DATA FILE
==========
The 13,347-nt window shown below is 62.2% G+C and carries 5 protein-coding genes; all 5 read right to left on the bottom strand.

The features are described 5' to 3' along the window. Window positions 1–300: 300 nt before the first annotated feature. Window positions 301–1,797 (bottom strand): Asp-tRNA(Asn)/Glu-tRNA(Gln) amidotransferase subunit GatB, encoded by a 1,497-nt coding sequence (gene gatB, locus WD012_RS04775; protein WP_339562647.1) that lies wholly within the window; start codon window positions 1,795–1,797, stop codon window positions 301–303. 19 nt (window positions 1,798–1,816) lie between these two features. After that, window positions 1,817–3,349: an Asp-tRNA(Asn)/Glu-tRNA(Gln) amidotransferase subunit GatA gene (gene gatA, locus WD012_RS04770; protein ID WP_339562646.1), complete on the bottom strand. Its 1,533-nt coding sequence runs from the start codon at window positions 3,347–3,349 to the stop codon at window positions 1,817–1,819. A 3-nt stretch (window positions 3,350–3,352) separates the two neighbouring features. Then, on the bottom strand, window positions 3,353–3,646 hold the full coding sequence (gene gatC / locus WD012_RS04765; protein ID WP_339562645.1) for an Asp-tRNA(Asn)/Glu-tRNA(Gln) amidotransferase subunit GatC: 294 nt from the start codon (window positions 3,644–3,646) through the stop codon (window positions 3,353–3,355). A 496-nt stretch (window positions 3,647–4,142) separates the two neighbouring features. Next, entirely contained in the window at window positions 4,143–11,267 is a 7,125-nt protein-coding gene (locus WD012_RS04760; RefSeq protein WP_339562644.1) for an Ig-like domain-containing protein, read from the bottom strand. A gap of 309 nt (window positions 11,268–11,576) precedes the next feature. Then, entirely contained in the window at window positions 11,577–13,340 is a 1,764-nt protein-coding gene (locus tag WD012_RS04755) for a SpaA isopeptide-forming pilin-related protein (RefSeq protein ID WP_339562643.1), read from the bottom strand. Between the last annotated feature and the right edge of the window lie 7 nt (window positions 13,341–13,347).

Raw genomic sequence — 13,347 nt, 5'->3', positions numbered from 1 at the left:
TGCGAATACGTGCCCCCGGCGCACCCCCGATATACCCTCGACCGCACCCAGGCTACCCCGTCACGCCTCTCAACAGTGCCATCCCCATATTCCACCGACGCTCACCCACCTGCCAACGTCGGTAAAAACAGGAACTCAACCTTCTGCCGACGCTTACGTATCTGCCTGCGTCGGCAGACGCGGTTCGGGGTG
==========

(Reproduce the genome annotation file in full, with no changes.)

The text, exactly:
The 13,347-nt window shown below is 62.2% G+C and carries 5 protein-coding genes; all 5 read right to left on the bottom strand.

The features are described 5' to 3' along the window. Window positions 1–300: 300 nt before the first annotated feature. Window positions 301–1,797 (bottom strand): Asp-tRNA(Asn)/Glu-tRNA(Gln) amidotransferase subunit GatB, encoded by a 1,497-nt coding sequence (gene gatB, locus WD012_RS04775; protein WP_339562647.1) that lies wholly within the window; start codon window positions 1,795–1,797, stop codon window positions 301–303. 19 nt (window positions 1,798–1,816) lie between these two features. After that, window positions 1,817–3,349: an Asp-tRNA(Asn)/Glu-tRNA(Gln) amidotransferase subunit GatA gene (gene gatA, locus WD012_RS04770; protein ID WP_339562646.1), complete on the bottom strand. Its 1,533-nt coding sequence runs from the start codon at window positions 3,347–3,349 to the stop codon at window positions 1,817–1,819. A 3-nt stretch (window positions 3,350–3,352) separates the two neighbouring features. Then, on the bottom strand, window positions 3,353–3,646 hold the full coding sequence (gene gatC / locus WD012_RS04765; protein ID WP_339562645.1) for an Asp-tRNA(Asn)/Glu-tRNA(Gln) amidotransferase subunit GatC: 294 nt from the start codon (window positions 3,644–3,646) through the stop codon (window positions 3,353–3,355). A 496-nt stretch (window positions 3,647–4,142) separates the two neighbouring features. Next, entirely contained in the window at window positions 4,143–11,267 is a 7,125-nt protein-coding gene (locus WD012_RS04760; RefSeq protein WP_339562644.1) for an Ig-like domain-containing protein, read from the bottom strand. A gap of 309 nt (window positions 11,268–11,576) precedes the next feature. Then, entirely contained in the window at window positions 11,577–13,340 is a 1,764-nt protein-coding gene (locus tag WD012_RS04755) for a SpaA isopeptide-forming pilin-related protein (RefSeq protein ID WP_339562643.1), read from the bottom strand. Between the last annotated feature and the right edge of the window lie 7 nt (window positions 13,341–13,347).

Raw genomic sequence — 13,347 nt, 5'->3', positions numbered from 1 at the left:
TGCGAATACGTGCCCCCGGCGCACCCCCGATATACCCTCGACCGCACCCAGGCTACCCCGTCACGCCTCTCAACAGTGCCATCCCCATATTCCACCGACGCTCACCCACCTGCCAACGTCGGTAAAAACAGGAACTCAACCTTCTGCCGACGCTTACGTATCTGCCTGCGTCGGCAGACGCGGTTCGGGGTG